What is your favorite place to travel to? What can you be found doing there?
To be honest, I'm a homebody and would sooner stay in. The one place I ever wanted to visit when I was younger was Florida, and now I'm here! Most of my travel in the last few years has been to archives in Paris for research -- which is way less cool than it sounds! Still, the city has a special place in my heart. As my history students will tell you, all great things begin in Paris!
Humans of KYHS 
Students Extoll The Various Virtues Of Their Respective Clubs
Graphic by Akiva Groman ('19) 

Seminary Success!
Senior Girls Happily Receive The Decision That Will Shape Their Jewish Lives For Decades To Come
Graphic by Chana Schandelson ('22), Naomi Reichemberg ('22), and Aerin Tripp ('22)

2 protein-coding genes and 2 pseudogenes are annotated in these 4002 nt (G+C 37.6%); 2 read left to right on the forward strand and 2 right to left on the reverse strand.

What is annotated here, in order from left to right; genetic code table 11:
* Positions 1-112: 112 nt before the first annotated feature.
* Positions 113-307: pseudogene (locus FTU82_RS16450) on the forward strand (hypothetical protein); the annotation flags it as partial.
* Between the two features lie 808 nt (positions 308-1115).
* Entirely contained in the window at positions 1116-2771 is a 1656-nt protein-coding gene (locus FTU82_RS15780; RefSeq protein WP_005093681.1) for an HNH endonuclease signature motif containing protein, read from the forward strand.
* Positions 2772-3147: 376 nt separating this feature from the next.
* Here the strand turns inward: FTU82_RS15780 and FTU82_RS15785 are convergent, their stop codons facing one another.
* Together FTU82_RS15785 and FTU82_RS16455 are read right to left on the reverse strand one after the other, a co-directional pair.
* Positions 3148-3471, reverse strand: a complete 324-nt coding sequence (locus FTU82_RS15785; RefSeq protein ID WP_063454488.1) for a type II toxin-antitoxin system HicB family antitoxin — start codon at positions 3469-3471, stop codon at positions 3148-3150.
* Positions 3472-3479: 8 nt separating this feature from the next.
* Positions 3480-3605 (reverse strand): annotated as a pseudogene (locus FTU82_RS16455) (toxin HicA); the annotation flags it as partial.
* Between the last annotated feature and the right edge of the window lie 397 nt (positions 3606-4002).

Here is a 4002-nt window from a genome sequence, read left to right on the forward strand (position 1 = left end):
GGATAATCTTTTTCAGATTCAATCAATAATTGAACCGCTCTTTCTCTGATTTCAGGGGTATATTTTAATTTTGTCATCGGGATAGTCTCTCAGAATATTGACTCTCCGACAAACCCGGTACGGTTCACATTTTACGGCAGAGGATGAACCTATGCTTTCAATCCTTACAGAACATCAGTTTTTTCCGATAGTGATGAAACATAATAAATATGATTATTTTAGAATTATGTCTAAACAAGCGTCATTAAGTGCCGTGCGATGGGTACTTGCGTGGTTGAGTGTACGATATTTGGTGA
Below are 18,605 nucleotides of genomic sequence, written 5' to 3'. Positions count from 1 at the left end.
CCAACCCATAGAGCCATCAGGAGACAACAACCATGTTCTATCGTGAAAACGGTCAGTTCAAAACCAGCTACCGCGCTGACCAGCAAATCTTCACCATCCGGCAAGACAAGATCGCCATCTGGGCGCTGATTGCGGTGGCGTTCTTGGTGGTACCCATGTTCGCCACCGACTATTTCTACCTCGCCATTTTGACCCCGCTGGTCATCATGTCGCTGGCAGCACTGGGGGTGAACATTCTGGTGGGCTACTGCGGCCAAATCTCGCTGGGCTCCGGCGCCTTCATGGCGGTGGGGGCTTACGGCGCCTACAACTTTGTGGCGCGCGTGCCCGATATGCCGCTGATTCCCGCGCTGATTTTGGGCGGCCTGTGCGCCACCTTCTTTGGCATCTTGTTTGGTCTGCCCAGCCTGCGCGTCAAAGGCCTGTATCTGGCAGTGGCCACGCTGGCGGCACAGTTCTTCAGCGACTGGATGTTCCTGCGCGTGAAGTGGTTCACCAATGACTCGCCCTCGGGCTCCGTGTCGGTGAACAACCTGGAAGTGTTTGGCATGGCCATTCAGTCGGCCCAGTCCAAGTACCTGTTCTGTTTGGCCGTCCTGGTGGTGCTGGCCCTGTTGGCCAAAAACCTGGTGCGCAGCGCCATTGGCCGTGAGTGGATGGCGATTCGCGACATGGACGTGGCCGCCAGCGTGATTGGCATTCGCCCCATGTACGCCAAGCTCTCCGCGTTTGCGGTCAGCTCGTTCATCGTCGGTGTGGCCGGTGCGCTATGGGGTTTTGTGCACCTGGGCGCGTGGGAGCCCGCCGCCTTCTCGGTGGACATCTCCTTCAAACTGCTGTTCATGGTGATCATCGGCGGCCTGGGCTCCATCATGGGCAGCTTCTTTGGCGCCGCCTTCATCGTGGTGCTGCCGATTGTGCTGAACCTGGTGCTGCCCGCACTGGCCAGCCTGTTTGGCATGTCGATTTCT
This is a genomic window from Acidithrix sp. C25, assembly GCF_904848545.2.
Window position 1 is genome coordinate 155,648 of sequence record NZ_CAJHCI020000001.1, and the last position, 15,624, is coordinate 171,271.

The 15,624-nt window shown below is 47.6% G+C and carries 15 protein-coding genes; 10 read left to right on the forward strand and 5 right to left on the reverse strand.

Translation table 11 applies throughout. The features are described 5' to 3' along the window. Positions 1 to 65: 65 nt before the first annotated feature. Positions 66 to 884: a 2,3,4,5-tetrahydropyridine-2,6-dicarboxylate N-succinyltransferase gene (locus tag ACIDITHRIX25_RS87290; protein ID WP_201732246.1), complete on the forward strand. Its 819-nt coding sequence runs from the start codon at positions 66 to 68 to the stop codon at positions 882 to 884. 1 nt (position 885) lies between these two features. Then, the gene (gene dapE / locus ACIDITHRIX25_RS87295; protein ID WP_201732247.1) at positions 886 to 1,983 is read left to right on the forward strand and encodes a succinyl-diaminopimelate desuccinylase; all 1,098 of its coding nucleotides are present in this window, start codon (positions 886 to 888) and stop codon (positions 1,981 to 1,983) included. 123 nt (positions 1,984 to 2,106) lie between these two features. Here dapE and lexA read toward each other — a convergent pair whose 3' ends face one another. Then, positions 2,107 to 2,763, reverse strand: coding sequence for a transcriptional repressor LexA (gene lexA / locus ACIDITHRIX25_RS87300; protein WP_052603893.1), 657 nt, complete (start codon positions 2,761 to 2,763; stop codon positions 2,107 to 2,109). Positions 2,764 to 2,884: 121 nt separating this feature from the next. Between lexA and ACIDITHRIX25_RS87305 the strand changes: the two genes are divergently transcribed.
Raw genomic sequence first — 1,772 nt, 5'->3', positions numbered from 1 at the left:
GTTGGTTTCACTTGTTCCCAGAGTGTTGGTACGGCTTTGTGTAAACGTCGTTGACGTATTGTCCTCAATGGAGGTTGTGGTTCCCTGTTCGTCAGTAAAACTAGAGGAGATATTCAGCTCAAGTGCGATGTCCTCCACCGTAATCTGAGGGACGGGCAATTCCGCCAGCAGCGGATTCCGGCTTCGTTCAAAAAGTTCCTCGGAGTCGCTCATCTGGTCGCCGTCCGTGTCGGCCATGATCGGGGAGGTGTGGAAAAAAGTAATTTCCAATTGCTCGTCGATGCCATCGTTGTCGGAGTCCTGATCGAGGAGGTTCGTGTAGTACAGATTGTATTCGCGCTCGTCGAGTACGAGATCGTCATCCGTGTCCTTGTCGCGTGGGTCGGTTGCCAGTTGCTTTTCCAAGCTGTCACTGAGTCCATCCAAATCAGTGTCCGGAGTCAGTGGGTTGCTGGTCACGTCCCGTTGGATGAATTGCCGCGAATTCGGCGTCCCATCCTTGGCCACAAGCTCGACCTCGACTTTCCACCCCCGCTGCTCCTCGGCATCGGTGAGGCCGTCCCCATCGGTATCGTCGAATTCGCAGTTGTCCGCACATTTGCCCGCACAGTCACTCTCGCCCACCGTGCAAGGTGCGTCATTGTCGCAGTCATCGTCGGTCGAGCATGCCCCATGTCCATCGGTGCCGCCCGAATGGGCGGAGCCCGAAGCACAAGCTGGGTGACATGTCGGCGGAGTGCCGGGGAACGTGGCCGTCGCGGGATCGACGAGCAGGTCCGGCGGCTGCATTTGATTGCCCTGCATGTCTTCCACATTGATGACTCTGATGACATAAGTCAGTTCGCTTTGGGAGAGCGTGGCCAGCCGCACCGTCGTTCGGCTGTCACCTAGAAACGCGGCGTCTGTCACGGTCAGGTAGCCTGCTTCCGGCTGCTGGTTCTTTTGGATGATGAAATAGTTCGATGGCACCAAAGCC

A Day at the Play!
The Curious Incident of the Dog in The Night-time Transforms Into a Marvelous, Multidimensional Experience for the Freshmen And Sophomores
Graphic by Benny Keehn ('22) 
Ask Adina
Hear Sage Advice From An Experienced Senior
Hi Adina. Please help me! I'm convinced that my teacher hates me! How can I get on a teacher's good side?


Not a Teacher's Pet


First off, I am positive that your teacher doesn't hate you. However, there are some ways to show your teacher how amazing you can be and boost your overall performance in that class. Come to class on time, be in class for all 48 minutes, stay focused, and stay positive. Make sure not to space out, play games on your iPad, or talk your friends during class. This shows unwanted disinterest to your teacher. Do your homework every night and show your teacher that you are putting effort into their class. If you still feel that your teacher doesn't like you, consider speaking to them about it respectfully after class.

Hope you become a teacher's pet!


This Week in Pictures
The Yeshiva Highlites Staff